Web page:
Memorandum by Wyeth Pharmaceutical
Wyeth is pleased to respond to the call for
evidence from the House of Lords Science and Technology Committee
on fighting infection. Wyeth has a long history of pioneering
developments in pharmaceuticals and biotechnology, with leading
products in the areas of women's healthcare, neuroscience, musculoskeletal
disorders, cardiovascular therapy, vaccination and infectious
disease, haemophilia, immunology and oncology. Wyeth's vaccines
and infectious disease franchises share a common mission to reduce
the number of serious illnesses and deaths from bacterial and
viral infections and to address the growing problem of bacterial
resistance to existing treatments.
In recent years, Wyeth Vaccines has developed
some of the most innovative vaccines in the health care arena.
Our Research and Development focuses on the needs of communities
around the world. The national immunisation campaign began ahead
of schedule in autumn 1999, following the availability of Wyeth's
meningococcal group C vaccine a year earlier than planned allowing
children and young people in Britain to become the first in the
world to benefit. This was made possible through the collaboration
between the Department of Health, regulatory agencies and other
official bodies. This is an excellent example of what can be achieved
by open communication to achieve a common goal.
We are proud of the impact Wyeth has had on
both childrens and adults lives and we are dedicated to continually
developing vaccines so that they can have a healthier future.
1. What are the main problems facing the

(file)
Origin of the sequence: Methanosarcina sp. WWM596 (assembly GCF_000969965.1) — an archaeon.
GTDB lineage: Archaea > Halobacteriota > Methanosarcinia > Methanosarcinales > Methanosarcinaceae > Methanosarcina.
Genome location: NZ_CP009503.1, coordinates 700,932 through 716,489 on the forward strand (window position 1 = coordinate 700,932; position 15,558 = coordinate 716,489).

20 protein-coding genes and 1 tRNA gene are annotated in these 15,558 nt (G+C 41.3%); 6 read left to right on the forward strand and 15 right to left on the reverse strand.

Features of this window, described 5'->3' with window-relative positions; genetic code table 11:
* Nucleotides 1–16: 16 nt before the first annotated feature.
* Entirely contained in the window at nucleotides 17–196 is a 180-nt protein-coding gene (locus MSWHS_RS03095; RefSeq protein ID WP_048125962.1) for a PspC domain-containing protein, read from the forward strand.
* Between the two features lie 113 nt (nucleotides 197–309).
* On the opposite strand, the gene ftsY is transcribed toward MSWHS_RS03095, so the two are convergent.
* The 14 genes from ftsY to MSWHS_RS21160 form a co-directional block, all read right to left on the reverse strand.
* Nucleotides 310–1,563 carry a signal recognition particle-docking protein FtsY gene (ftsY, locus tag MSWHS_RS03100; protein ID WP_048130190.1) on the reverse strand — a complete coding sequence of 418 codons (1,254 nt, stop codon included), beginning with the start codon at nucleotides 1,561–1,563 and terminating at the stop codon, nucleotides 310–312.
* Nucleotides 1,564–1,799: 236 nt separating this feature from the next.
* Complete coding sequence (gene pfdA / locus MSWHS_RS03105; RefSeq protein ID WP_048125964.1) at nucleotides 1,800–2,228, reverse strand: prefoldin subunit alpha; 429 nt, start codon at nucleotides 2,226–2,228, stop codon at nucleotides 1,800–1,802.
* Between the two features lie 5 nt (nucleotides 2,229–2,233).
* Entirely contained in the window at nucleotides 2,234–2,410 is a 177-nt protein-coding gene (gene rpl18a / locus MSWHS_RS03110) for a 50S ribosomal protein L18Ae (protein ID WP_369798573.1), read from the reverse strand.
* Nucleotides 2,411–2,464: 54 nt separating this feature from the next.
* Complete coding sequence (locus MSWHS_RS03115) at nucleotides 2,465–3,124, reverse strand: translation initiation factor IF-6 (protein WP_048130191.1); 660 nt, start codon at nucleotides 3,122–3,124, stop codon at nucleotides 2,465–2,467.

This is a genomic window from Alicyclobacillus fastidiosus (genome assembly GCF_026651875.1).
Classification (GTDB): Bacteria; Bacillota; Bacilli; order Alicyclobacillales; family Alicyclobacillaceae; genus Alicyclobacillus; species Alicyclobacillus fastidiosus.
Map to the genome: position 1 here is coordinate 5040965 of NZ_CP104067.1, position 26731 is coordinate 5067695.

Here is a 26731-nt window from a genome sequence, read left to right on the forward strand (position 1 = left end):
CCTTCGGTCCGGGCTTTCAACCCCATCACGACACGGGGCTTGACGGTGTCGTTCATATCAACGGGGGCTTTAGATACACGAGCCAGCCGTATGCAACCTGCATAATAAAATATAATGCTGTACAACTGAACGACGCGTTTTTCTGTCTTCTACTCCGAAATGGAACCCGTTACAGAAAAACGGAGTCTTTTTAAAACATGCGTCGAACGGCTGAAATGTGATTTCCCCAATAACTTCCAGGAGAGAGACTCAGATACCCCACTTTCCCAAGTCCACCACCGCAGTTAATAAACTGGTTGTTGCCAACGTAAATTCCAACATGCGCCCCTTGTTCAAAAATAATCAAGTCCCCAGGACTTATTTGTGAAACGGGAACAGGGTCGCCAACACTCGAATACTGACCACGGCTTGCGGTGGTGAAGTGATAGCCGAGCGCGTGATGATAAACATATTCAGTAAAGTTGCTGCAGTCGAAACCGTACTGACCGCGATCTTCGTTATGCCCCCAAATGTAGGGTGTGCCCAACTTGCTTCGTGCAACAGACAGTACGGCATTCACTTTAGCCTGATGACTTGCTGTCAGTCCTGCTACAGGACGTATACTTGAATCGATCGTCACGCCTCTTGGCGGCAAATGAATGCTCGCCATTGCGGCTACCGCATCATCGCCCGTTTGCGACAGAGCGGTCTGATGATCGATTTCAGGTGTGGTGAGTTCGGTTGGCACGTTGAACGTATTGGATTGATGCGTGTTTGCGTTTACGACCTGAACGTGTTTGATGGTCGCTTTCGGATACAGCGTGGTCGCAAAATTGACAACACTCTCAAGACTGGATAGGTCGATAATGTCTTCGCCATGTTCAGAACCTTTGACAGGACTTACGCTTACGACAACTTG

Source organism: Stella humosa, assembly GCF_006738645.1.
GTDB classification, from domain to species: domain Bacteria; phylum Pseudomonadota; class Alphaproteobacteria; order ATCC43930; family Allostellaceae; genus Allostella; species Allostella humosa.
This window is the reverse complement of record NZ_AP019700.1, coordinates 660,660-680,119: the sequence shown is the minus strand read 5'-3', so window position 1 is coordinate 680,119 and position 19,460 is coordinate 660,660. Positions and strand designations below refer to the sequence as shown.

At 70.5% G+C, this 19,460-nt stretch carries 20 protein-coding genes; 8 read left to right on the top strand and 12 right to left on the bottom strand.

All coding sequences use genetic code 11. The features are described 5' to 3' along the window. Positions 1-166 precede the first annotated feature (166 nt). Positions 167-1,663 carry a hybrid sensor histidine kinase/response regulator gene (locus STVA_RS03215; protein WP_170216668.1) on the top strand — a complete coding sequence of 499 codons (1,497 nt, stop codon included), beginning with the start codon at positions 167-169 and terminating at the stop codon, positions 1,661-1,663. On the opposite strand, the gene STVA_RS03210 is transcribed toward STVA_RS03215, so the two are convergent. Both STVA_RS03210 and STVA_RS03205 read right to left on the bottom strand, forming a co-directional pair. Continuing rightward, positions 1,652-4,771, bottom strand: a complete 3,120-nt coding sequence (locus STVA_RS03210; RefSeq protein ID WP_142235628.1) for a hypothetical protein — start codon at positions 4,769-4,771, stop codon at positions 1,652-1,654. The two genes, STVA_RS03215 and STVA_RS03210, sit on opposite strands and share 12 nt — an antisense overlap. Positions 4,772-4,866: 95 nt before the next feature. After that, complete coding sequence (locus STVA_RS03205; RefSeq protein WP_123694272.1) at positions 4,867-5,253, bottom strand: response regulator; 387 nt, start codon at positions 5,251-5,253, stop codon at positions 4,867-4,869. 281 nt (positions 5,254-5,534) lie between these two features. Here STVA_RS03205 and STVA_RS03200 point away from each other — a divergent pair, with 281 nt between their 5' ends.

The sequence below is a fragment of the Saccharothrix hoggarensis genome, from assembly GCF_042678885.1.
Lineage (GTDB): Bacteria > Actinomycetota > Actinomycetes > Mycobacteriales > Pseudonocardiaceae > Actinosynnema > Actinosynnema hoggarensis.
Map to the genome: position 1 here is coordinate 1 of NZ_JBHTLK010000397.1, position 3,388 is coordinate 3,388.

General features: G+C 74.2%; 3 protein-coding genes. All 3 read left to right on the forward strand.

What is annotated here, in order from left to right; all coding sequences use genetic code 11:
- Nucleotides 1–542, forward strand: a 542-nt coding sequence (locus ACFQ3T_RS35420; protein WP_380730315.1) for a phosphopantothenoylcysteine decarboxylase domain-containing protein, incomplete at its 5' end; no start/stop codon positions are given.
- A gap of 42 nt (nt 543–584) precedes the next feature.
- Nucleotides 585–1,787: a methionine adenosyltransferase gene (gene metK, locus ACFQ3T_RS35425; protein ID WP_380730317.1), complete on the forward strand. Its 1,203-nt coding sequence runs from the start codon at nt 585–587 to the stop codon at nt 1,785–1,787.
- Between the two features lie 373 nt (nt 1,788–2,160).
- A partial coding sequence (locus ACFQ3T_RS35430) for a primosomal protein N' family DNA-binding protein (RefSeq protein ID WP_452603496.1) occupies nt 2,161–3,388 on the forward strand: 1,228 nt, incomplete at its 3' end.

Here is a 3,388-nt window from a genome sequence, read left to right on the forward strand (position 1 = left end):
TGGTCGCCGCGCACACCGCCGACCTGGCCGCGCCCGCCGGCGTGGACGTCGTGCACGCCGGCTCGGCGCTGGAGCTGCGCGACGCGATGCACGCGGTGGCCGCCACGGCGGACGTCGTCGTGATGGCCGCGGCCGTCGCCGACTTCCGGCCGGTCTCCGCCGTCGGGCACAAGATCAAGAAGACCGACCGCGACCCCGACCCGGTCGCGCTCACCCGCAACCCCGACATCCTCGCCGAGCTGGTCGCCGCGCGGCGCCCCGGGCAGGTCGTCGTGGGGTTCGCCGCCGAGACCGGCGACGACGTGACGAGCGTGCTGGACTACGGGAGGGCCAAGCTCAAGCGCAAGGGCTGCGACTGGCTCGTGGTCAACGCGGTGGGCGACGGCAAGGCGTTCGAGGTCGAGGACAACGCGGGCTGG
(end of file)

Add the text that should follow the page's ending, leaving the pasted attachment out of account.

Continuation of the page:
surveillance, treatment and prevention of human infectious disease
in the United Kingdom?
As a vaccine manufacturer we have identified
several key problem areas:
Inconsistencies in implementation
Relationship between industry and
Variations in compliance and commitment within
different regional surveillance systems are a major cause of under-reporting
of notifiable infections and the consequent under-estimation of
the disease burden. This affects many important preventable conditions.
An integrated surveillance system for the whole of the UK, ie
a national framework, would more accurately quantify disease impact.
Moreover, compliance with such a system would provide a powerful
tool to assist policy makers.
Implementation of vaccine policy outside the
childhood immunisation programme is variable. The factors that
contribute to this situation include:
The system of financial incentives
for meeting targets, eg fees for flu vaccination in "at risk"
patients under 65 years of age are offered to GPs in Wales and
Northern Ireland but not in England and Scotland.
Inadequate national tracking systems
mean that implementation of national guidance and recommendations
is a primary care responsibility, eg immunisation of "at
risk" populations with pneumococcal vaccines.
The Joint Committee on Vaccination and Immunisation
(JCVI), an independent statutory committee, has been advising
the UK Health Minister on immunisation policy since 1963. Until
recently the committee's constitution and meeting minutes were
not made public. We welcome the introduction of the new JCVI website
as we believe this will contribute towards better informing all
stakeholders and helping to restore public confidence in vaccines.
We hope that this heralds a new era of communication in which
meeting agendas will be made public and vaccine manufacturers
will be invited to contribute where appropriate. Guidelines for
decision-making would enable prioritisation of manufacturers'
research activities in order to facilitate the earliest possible
availability of new disease management strategies.
Furthermore, greater communication would allow
the identification of common goals for educational programmes
aimed at both healthcare professionals and the general public.
Wyeth already develops and implements such educational initiatives
to support customers in preventing antibiotic resistance and implementing
Whilst acknowledging the need to ensure the
Department of Health's independence, we would welcome greater
partnership in the development and implementation of educational
Ability to implement NICE guidance is consistently
flagged as an area of great concern. Although NICE does not preside